We continue our week of European comic goodness with more from Statix Press: Titan Comic’s new imprint that’s working to translate the best strips from across the pond to make them available to the US and UK markets. Today we’ve got a really interesting piece of work for your perusal: Atlas & Axis.
The story opens in a small village in Pangea, a world where animals may walk and talk like humans, yet still retain their essential animal characteristics. Atlas, an Afghan hound, and his friend Axis, a terrier, are looking forward to a feast day. Unfortunately, things quickly take a dark turn as their idyllic home is invaded by warriors. The two friends vow to rescue the survivors, who’ve been captured by the marauding forces and taken north.
The series was nominated for a Fauves d’Angoulême in 2012. Issue one of Atlas & Axis, a saga that stretches over several volumes, was released in English for the first time by Statix this month. The Beat caught up with Pau, the artist and writer of Atlas & Axis for a brief chat about this intriguing series of comics. A native of Mallorca, Spain, Pau has authored daily and weekly cartoons for over a decade in addition to his ongoing work on titles like Baboon!, Curtiss Hill, Spirou, and Las 5 Banderas.
Following the interview is an exclusive first look at Atlas & Axis issue two, including two pages you won’t see anywhere else until the book hits the stands. Atlas & Axis issue one is in stores now.
Edie Nugent: Atlas & Axis are a very classic kind of duo: Atlas is rational and measured, and Axis rough and impulsive. What were your inspirations in creating that ‘buddy comedy’ dynamic?
Pau: They are inspired in two actual dogs, I had Atlas (real name Gandhi), and a friend of mine had Axis (real name Freddy). They were pretty similar to the characters, and I also make the react like two different parts of our brains: the rational one (neocortex) is bigger, more philosophic, clever… but sometimes, the small part is stronger (instincts). So, Atlas & Axis act like our brains do. In front of a situation, they discuss, but sometimes our instincts win without any discussion.
Nugent: The comic has a very classic look to it. Do you work in digital to produce it, or do you prefer the older, pen and ink analog methods?
Pau: I don’t really like burning my eyes with the screen for hours, so I do the pencils and ink on paper, and then use the computer to color, because anyway the colors must pass through a computer, and the printed version is more similar to what I try to do if I do it straight with Photoshop than if I scan watercolors, for instance.
Nugent: As both the writer and the artist for the series, how do you plan out the story and art? Do you write a traditional comic script that you then do thumbnails for?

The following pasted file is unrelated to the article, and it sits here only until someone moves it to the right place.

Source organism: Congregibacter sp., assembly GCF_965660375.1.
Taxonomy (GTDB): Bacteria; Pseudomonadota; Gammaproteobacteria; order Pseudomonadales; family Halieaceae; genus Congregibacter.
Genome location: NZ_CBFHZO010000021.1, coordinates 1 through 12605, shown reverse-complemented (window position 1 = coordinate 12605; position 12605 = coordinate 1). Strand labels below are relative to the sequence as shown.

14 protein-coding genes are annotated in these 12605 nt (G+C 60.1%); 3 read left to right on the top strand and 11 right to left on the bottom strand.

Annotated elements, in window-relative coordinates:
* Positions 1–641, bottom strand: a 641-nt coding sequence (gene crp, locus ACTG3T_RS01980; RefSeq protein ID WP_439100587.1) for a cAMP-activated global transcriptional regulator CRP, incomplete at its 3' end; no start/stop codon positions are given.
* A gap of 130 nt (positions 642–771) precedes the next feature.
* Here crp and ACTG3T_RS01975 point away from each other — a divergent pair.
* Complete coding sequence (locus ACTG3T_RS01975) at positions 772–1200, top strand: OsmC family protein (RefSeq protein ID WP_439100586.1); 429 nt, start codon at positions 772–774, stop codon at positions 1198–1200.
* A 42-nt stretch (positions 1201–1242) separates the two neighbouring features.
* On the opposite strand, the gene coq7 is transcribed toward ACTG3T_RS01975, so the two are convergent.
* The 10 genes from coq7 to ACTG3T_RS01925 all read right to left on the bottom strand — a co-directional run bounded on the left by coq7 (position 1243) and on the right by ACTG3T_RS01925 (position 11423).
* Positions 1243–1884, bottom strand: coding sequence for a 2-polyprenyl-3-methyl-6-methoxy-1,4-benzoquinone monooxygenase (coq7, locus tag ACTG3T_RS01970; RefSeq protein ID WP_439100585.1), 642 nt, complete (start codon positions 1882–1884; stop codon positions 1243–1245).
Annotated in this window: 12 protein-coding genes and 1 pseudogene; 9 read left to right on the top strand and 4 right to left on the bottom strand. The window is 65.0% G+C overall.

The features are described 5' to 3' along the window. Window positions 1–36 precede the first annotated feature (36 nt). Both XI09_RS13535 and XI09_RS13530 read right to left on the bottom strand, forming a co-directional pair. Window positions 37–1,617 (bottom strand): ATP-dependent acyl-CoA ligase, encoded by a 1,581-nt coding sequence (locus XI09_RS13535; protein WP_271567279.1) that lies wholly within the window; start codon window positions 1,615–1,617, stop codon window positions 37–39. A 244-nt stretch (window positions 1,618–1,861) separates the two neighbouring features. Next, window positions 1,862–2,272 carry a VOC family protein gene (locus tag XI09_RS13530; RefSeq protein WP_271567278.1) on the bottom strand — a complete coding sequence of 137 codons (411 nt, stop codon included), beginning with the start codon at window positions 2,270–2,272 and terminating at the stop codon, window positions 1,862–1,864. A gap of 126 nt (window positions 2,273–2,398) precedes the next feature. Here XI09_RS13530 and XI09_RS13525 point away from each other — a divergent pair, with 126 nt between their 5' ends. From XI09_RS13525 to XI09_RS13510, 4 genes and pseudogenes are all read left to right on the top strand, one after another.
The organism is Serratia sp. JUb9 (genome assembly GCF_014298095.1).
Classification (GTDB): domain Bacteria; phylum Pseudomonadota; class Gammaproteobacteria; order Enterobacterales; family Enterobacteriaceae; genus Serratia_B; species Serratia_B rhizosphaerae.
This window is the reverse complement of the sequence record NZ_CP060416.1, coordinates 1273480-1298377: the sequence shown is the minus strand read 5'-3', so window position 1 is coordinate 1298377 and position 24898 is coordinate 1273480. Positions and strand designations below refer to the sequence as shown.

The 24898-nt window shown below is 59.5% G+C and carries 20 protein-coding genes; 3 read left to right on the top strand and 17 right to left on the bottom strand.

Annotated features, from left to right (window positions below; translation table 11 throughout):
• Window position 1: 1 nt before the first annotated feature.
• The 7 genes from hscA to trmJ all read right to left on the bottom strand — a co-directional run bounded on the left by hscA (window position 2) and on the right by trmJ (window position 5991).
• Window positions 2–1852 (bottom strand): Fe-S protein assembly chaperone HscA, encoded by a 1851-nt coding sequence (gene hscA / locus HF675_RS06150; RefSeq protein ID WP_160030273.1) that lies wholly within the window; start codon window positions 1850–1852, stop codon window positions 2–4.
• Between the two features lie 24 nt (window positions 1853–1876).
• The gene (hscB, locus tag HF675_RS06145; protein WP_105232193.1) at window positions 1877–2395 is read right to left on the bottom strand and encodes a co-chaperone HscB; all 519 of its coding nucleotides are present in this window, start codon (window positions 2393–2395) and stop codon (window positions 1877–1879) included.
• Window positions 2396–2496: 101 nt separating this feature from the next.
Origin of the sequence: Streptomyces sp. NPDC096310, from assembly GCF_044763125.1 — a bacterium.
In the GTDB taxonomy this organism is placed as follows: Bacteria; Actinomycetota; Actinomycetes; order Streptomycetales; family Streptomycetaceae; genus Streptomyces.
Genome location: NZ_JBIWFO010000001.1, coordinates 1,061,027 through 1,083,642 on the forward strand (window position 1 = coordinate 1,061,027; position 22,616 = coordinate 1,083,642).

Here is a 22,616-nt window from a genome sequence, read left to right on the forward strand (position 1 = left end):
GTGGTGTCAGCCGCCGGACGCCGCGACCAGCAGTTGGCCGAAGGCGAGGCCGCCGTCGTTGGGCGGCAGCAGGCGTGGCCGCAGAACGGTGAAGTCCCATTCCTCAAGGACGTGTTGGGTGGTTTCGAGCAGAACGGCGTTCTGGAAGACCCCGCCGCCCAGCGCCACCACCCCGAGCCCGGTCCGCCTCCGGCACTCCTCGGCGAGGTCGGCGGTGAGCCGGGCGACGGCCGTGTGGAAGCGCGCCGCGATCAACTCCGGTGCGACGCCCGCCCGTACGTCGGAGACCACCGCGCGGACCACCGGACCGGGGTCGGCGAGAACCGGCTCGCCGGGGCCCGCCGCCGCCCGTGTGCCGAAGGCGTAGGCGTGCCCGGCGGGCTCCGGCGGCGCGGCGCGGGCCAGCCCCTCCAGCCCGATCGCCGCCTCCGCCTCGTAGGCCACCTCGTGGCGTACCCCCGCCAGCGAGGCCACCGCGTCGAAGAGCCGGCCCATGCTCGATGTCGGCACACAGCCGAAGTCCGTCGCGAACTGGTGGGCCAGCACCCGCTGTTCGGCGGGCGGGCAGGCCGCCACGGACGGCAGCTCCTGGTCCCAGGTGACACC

Pau: No, I don’t write the script without drawings, I do both things at the same time, in thumbnails.
Nugent: There’s a real dichotomy between the lush and brightly colored cartooning style of the book, and the mature subject matter of raiding parties and the death they leave in their wake. What appealed to you about telling the story this way?
Pau: I like the way [Osamu] Tezuka can tell any kind story with pretty soft drawings, and I find “serious” subjects feel stronger when told like that. We are too used to violence in comics or TV, it doesn’t shock us anymore. But when you see a nice puppet suffering, it breaks your heart. We, as (grown) children or animals are identified with them more than with other adults.
Nugent: While you see that kind of tone more frequently in European comics, it will likely take Western readers by surprise. What kind of audience do you hope it will find here?
Pau: Well, Disney in the ’30s was not so different from this. I guess in these days more people are fed up of too much “political correction”, that can hurt good stories. I hope that, besides being surprised, they will like this style. I think anybody can read this story, any age and gender. There are things for everybody in the books.
Nugent: Issue one of the book looks beautiful and sets up a really epic story of revenge and rescue, romance and humor. What can readers expect from the upcoming installments as the story unfolds?
Pau: More beauty: as a reader I think it is a very enjoyable part of a comic book that is often undervalued. But also great adventure, some philosophy, new worlds discovery, a lot of surprises, and humor! Sometimes we forget why comics are called comics!
Check out the Roman Dirge cover from Atlas & Axis issue one below, in addition to the Pau covers for that and issue two, as well as the exclusive first look at pages from Atlas & Axis issue two.
Edie is a New York-based writer, reporter, interviewer, and publicist with a passion for entertainment and geek-related media.